After a whirlwind trip to Texas to visit my brother and sister-in-law before they became parents, my family and I flew back to Logan airport in Boston and called the shuttle to take us to our car. Twenty minutes later, no shuttle. Twenty minutes later, still no shuttle.
Hangry, sleep deprived, and generally irritable, I was growing more and more frustrated with the shuttle service. In our modern world, I struggle with unnecessary inefficiency and unknowns. It’s not a trait I love about myself. Nearly twenty minutes later, the shuttle still hadn’t arrived. Each time we called, the service would tell us to stay put, suggest we wait outside in the frigid New England cold, and hang up on us. I sat down on the baggage carousel utterly exasperated.
Then I saw a man my age or a little younger walk by. He had one leg, and I thought, “Oh, I’m okay. My life is great. I can wait for this shuttle.” It was a little perspective on how good and easy my life actually was. Sadly, the perspective was brief because twenty minutes later when the shuttle still hadn’t arrived, I was just as livid—as if that man had passed me years ago.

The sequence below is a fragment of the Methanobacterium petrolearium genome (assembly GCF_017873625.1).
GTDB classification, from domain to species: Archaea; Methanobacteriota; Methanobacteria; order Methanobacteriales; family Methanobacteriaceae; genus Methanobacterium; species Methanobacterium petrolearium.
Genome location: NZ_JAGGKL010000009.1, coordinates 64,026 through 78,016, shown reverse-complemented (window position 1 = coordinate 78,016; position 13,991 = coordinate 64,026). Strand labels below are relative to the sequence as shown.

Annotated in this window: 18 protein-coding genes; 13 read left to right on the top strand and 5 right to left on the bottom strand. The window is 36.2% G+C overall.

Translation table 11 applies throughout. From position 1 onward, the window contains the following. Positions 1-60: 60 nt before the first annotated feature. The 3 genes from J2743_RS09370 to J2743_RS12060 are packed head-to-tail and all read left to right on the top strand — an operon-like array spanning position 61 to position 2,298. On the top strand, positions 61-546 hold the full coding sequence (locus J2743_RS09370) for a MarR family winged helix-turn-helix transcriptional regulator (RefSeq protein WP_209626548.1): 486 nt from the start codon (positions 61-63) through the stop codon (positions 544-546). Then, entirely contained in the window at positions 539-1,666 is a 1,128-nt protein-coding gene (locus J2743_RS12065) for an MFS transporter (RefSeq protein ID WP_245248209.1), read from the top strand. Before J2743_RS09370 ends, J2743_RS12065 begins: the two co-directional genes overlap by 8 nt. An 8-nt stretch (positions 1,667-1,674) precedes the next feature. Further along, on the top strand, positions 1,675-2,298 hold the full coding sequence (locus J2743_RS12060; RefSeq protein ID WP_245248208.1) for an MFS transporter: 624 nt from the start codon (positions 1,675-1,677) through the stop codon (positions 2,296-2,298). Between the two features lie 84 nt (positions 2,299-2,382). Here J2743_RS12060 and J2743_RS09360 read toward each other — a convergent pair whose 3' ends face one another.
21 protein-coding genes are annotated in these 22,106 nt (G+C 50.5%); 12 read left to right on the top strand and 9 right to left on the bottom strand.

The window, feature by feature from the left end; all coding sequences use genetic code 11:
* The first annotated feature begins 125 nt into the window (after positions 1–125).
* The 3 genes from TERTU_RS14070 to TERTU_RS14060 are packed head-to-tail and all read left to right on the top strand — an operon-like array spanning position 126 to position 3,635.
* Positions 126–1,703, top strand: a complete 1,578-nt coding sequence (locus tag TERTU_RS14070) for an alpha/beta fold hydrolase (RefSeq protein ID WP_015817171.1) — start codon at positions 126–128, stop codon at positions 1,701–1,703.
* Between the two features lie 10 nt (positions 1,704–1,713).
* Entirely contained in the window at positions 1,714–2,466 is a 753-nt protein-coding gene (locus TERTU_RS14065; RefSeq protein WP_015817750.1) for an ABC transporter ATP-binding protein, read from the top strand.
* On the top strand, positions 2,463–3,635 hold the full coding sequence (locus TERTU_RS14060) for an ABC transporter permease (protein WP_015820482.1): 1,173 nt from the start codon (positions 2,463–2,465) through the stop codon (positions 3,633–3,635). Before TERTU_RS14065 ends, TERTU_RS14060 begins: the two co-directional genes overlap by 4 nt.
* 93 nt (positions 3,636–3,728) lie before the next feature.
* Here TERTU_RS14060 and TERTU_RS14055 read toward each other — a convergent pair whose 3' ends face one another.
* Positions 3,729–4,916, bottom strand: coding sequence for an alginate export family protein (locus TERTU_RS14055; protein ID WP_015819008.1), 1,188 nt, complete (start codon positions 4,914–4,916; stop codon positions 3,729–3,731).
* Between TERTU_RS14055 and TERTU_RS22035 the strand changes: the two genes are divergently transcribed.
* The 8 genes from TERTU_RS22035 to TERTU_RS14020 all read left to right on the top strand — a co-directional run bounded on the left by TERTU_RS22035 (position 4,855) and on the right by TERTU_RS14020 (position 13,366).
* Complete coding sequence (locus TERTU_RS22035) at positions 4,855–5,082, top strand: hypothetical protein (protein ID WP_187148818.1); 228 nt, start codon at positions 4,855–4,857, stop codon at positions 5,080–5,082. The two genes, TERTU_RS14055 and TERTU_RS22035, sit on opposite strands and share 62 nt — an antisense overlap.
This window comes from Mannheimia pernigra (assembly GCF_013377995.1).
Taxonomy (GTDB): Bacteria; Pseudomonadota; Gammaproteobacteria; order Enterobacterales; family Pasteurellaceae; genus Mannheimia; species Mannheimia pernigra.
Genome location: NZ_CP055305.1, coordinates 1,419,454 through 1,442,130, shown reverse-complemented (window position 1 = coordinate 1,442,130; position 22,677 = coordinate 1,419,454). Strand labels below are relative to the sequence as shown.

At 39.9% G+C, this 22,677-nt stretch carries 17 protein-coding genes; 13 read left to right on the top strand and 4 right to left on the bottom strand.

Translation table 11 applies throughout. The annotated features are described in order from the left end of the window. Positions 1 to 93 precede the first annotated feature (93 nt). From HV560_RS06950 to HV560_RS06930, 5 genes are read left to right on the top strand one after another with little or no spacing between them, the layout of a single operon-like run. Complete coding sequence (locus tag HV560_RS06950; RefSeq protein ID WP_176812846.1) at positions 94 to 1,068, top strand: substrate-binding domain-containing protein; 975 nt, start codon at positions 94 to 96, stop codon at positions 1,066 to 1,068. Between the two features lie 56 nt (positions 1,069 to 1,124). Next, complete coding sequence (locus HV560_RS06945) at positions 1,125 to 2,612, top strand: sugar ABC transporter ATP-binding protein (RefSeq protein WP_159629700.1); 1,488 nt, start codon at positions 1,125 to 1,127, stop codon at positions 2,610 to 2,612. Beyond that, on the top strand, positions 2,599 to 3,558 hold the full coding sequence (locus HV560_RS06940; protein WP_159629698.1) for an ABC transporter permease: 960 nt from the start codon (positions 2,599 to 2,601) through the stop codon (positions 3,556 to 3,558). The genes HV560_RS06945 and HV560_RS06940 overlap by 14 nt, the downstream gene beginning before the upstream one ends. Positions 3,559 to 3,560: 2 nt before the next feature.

How quickly our focus can turn and alter our thoughts and feelings for the positive or negative.
Want to Read More?
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Turn that frown upside down.
How I gained a little added perspective about the Civil Rights movement. Click here.
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